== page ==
Eat: Step back into the 1950s at the Southern Flyer Diner, located at the Brenham Municipal Airport, complete with a jukebox, waitresses in poodle skirts, and a view of airplanes coming and going. This lunch spot is known for treats like malts, old-fashioned root beer floats, and milkshakes. Rumor has it that pilots will fly through bad weather for the milkshakes. Call 979/836-5462.
Play: Saddle up at Texas Ranch Life, an 1,800-acre working ranch and resort, for a two-hour horseback ride (by reservation) through rolling hills, pecan bottoms, and fields awash in bluebonnets, winecups, aster, and more. Call 979/865-3649.
(Monarda punctata)This perennial grows as tall as three feet and sports whorls of yellowish, purple-spotted, tubular flowers that form a dense, elongated spike. Its fragrant leaves smell like oregano and are known to ease backache, fever, and inflammation when crushed and steeped in cold water. Drought-tolerant beebalm (inset) likes sandy, well-drained soil and grows on prairies, plains, meadows, and savannahs across the eastern half of the country.
The Trinity Forks Chapter of the Native Plant Society of Texas reports that beebalm can be found throughout the LBJ Grasslands, which straddles US 287 north of Decatur. Look for the flowers from roads and trails through any open, sunny area.
In the Johnson Branch of Ray Roberts Lake State Park, beebalm blooms along many of the roadsides, along trails in the Walnut and Juniper camping loops, and on the Vanishing Prairie Trail, says Ranger Danielle Bradley. Open areas in the state park are also home to bluebonnets, gayfeather, Indian paintbrush, black-eyed Susan, antelope horns, meadow pink, and others.
Stay: Two wings of rooms at Lantana Resort in Ray Roberts Lake State Park overlook cedar, post oak, and black oak trees on the shores of the lake. A popular destination for events, the resort also provides its visitors with free entry to the state park. Call 940/686-0261.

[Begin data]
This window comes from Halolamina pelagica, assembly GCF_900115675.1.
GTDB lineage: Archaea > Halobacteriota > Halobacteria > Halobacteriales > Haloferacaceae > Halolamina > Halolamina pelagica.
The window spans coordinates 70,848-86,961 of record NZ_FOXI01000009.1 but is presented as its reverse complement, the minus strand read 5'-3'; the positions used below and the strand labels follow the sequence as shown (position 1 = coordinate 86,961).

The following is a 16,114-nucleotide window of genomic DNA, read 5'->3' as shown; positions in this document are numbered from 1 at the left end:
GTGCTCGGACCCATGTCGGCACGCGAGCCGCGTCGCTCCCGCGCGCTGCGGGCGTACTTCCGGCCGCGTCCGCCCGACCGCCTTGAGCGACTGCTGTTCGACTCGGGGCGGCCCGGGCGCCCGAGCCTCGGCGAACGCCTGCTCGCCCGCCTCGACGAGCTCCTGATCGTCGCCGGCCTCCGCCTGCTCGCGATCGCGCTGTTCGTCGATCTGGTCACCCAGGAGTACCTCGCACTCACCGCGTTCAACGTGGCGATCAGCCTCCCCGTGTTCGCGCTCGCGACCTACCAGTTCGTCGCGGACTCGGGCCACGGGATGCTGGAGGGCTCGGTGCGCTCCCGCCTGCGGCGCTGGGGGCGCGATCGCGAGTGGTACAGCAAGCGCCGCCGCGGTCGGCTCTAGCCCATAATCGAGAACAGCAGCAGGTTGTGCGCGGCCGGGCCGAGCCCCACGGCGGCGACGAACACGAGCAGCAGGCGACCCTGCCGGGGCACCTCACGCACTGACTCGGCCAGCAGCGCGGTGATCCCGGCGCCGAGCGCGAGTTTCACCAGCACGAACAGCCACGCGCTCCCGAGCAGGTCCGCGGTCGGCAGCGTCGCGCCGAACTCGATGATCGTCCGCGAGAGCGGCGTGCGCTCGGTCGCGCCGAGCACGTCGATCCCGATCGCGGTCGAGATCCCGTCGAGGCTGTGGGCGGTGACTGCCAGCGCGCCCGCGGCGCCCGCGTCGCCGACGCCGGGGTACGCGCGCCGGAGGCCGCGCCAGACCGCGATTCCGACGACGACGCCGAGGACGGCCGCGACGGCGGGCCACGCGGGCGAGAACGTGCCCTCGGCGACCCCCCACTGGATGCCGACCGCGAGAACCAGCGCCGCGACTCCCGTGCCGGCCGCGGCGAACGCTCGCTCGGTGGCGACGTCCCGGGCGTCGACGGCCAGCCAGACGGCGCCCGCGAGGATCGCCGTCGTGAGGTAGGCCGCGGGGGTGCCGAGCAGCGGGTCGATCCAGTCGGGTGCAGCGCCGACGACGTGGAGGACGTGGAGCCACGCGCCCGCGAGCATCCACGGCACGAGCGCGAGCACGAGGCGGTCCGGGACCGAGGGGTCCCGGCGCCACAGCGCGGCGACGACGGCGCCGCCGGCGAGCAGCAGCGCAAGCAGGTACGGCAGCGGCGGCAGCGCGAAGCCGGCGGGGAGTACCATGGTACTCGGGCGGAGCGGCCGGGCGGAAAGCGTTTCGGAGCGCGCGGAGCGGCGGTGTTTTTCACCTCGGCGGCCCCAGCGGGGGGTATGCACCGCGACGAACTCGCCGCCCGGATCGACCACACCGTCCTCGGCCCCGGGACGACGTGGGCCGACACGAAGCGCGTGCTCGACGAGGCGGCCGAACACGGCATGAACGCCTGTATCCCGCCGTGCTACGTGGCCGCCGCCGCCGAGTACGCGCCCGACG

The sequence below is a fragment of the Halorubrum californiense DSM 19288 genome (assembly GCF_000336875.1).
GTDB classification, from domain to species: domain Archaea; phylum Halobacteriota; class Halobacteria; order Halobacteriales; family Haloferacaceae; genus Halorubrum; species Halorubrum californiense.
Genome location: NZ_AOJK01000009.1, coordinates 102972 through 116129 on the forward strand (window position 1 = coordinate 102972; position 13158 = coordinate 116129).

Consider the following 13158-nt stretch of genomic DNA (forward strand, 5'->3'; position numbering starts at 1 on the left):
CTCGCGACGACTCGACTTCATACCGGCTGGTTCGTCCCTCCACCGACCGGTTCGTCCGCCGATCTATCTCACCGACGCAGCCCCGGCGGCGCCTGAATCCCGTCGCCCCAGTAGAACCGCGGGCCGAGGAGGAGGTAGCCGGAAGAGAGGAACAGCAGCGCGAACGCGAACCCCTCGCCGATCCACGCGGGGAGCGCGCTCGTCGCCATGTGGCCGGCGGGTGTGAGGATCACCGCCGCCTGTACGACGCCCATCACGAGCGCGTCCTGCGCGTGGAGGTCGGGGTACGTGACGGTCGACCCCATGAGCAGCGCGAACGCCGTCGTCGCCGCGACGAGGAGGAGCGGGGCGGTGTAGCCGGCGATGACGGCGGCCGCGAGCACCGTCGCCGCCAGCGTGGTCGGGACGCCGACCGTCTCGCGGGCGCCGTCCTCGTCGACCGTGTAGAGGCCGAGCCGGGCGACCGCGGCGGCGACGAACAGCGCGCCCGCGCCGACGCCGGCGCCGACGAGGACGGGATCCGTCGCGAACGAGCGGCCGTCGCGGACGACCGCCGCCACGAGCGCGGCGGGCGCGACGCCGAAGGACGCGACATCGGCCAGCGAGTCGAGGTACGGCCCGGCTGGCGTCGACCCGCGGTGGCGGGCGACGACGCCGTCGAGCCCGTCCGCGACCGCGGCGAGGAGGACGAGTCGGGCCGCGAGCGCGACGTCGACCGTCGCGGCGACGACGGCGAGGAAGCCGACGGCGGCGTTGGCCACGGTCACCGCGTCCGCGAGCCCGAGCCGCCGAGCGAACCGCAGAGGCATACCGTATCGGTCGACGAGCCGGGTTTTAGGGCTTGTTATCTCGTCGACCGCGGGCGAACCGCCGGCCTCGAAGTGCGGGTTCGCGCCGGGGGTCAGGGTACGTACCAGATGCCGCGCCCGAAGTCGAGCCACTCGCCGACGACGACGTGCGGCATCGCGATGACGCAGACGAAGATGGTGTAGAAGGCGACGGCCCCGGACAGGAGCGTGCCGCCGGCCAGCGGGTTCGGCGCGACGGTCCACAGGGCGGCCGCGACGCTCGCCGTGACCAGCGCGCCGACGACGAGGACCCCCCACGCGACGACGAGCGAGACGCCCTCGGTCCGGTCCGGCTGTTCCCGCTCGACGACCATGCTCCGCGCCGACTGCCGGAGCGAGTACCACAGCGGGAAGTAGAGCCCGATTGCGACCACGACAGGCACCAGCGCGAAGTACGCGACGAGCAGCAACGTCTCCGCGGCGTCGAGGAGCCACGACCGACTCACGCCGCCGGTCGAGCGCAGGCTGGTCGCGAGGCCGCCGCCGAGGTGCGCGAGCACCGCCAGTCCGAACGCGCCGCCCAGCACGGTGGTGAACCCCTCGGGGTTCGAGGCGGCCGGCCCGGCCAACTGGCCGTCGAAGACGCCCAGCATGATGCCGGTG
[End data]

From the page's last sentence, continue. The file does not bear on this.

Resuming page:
Play: This part of North Texas boasts one of the greatest concentrations of horse farms in the United States—more than 300. See them on self-guided driving tours or join one of Denton’s “Behind-the-Scenes Horse Country Tours” by bus on April 2 or May 7, and in the fall on October 1, November 5, and December 3. Call 940/382-7895.
Eat: In Denton, head for the Austin Street Truck Stop for a wide selection of food-truck choices, including the Waffle Wagon, Vietnamese cuisine at the Pickled Carrot, sandwiches at Hoagieslinger, Korean fusion by Say Kimchi, tacos at Flatlanders Taco Company, and barbecue at Coochie’s BBQ and Tha Smokin Chef. Check the website for the trucks’ schedules. Call 940/218-1401.
Flowering dogwood trees reach heights of 20 feet, with a spreading crown and showy white and pink blooms. In addition to spring flowers, dogwoods sport red summer fruit and bright scarlet autumn foliage.
Dogwoods grow in thickets, stream banks, and dry uplands along the entire East Coast, westward to the Mississippi River and in Arkansas, Kansas, Oklahoma, and East Texas. The city of Palestine celebrates its abundant dogwoods with the annual Dogwood Trails Celebration in late March and early April. Another good place to see the beautiful white blooms is around Huntsville. Drive Park Road 40 in Huntsville State Park or walk its 1.78-mile Dogwood Trail. The park has 21 miles of trails, including a trailhead to access the 128-mile Lone Star Trail. Look for American beautyberry and Turk’s cap here, too.
Stay: The cabins at rustic Bethy Creek Resort come equipped with a kitchen and provide scenic views of tree-lined Lake Livingston. Book a cabin or a campsite for easy access to the resort’s plethora of lake activities—a sandy beach, fishing pier, boat slips, and boat rentals. Bethy Creek is about 11 miles from Huntsville, and you’re likely to see dogwoods on the drive out. Call 800/537-6251.